“You get around,” I say. “I make myself do everything,” Sung-ho says. “An athlete,” I say.
“Okay Sung-ho. I am going to teach you something that helps me a lot. It may sound strange, and it’s not scientific, but it allows me to move more easily and comfortably. All it takes is a playful imagination and some practice. Are you willing to try?” “Sure,” Sung-ho says.
“I like to think of myself as having two bodies, a being body and a doing body. The being body is my inner body and my doing body is my outer body. My outer body is substantial and made of muscle. But inside that body is a body that has no substance. It’s weightless. It moves like a gentle wind, like a soft breeze. It moves effortlessly. It’s comfortable and it’s never in pain. The inner body has no bones. It’s just space. Sometimes it feels like a friendly ghost body. Deep within you it flies freely.
“What I like to imagine is that my inner body, my being body, my ghost body moves my doing body from the inside out. I imagine that my inner body is moving and my outer body just comes along with it. The outer body doesn’t do anything, just as your clothes don’t move by themselves. They are moved by your body. So your outer body doesn’t do anything by itself. It is moved by your inner body.” Sung-ho seems to like the idea. He’s smiling.
“Sung-ho, can you just sit here now, close your eyes and imagine that who you really are is your inner body and not your outer body?” I watch him. I can see he’s living inside of his imagination and that is where I want him to be. “Sung-ho, that is closer to real relaxation.”
“Okay, here is a little way of practicing shifting from your outer body to your inner body. Imagine you have a fly buzzing around your face and you want to brush it away. Let your hand just fly up and move the fly away. “That’s easy,” Sung-ho says. “Is it comfortable,” I ask? “Very.” “That’s your inner body flying around and your outer body just coming along with it. Now brush the fly away by moving your outer body. What’s that feel like,” I ask? “That harder, heavier, and slower.”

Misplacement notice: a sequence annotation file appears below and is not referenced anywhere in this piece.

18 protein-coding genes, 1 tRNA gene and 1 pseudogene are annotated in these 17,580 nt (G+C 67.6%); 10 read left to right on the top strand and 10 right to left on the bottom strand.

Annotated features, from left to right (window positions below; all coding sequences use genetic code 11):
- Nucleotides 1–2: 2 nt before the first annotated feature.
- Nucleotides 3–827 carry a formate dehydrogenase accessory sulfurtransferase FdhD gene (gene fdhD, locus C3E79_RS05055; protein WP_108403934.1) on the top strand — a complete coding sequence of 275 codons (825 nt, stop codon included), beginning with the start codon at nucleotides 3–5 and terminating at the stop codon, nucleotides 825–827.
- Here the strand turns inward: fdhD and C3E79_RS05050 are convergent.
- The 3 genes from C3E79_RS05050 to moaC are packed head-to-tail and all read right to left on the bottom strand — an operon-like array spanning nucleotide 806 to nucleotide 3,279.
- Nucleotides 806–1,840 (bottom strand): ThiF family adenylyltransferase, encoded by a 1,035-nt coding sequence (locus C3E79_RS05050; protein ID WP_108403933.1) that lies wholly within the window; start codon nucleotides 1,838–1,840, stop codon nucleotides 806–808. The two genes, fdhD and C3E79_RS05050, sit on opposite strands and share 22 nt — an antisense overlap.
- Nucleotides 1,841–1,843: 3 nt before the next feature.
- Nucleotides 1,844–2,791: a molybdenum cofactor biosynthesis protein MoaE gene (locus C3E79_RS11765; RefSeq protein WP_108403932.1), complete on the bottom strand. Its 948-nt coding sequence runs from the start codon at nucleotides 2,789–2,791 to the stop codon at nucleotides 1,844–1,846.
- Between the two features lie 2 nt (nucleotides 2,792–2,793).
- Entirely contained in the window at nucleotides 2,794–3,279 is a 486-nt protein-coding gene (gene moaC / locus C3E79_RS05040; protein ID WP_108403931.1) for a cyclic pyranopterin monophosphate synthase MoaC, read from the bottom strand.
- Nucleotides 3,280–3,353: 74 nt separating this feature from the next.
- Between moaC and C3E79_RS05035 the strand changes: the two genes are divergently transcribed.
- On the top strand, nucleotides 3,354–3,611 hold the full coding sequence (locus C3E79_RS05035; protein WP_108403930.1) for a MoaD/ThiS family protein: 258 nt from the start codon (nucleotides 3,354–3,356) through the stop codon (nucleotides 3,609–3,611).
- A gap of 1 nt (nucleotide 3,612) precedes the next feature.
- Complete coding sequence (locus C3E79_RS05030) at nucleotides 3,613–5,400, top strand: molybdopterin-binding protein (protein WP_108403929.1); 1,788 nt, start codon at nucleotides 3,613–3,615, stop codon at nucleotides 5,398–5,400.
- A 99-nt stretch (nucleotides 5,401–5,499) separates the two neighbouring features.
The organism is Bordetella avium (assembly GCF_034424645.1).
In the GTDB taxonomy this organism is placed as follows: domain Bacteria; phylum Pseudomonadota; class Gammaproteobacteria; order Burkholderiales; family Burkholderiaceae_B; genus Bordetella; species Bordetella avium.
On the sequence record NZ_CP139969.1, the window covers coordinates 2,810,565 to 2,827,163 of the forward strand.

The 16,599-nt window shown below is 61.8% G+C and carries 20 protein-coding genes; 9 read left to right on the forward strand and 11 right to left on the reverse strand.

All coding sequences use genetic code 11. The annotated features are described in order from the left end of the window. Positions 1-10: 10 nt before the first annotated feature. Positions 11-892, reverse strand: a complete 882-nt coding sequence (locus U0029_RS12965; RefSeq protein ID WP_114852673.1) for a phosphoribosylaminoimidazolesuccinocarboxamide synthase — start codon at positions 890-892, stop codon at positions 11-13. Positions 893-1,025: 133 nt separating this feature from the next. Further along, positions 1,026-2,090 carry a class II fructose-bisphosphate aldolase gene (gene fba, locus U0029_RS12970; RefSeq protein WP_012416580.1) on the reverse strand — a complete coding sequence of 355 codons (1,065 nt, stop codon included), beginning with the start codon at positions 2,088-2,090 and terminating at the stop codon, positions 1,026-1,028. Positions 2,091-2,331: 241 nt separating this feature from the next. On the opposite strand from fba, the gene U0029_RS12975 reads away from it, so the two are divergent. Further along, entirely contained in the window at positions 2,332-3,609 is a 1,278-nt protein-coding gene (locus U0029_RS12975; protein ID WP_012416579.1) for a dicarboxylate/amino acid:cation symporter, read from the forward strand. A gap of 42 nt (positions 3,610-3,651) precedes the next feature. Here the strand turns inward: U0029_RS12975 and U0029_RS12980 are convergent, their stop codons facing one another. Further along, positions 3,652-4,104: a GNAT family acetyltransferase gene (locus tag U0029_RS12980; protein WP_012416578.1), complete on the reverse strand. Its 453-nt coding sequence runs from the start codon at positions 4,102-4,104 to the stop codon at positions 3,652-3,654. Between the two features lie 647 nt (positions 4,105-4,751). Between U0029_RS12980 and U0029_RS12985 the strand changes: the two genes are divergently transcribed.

“Right. I think you move yourself around from your outer body. And I think, with practice, you could learn to move yourself around with your inner body.”
“Okay, Sung-ho. Let’s go back to saying yes, no, maybe with your head but this time let your inner body, your inner head, do the moving and let your outer body, your outer head, just go with it.”
I watch. I think I see some actual head movement, but I’m not sure. “How does that feel, I ask? “It’s different, but I can’t say how,” Sung-ho says. “Was it comfortable,” I ask?, “Comfortable,” Sung-ho says.
“Okay. Let’s play with something else. Touch the tip of your nose.” I watch and see that Sung-ho does that from his inner body. “That’s your inner body,” I say. “I can feel that,” Sung-ho says. Imagine the tip of your nose is a small, very high quality calligraphy brush and write your name in the air with your calligraphy brush.”
He does. I see that the tentativeness is completely gone and now Sung-ho is actually, however minutely, moving his head through rotational and pivotal movement in his upper cervical vertebrae. “How’s that,” I ask? “It’s wonderful,” Sung-ho says. “That’s your imagination and your inner body moving your outer body.” Sung-ho nods yes even more freely without knowing it.
“Sung-ho, do you have memories of yourself and of your body before you developed this condition,” I ask? “Yes, I do.” “Can you remember how old you were when you were super attracted, sexually attracted to a girl? How old were you,” I ask? “I was twelve,” Sung-ho says. “What was her name?” “Mi Kyung,” Sung-ho says smiling from ear to ear. “Okay Sung-ho. I want your inner body to be twelve years old. You are totally in love with Mi Kyung. Now write her name with your calligraphy brush.”
I watch and see Sung-ho move his head three times as far in every direction. “Wow,” Sung-ho says. “Wow is right,” I say! You were so in love when you wrote Mi Kyung’s name you forgot to be afraid to move your head.”
Okay, let’s stand up and walk around. I watch Sung-ho stand up. He’s tight. He’s cringing. “My left hip hurts a lot when I get up, especially after sitting for a long time,” Sung-ho says. “I see that but I also see that your ankles, knees and hips have a lot of flexion. I noticed that last night watching you go up steps. Your legs are strong.” “Let’s walk around.”
Sung-ho throws his pelvis way forward and under his body because if he brought his pelvis back and up on top of his legs, he’d be looking straight down at the ground. When he walks his feet are far apart and quite turned out. His knees hardly flex. Yet, he walks faster than I do, almost as if he were in a race.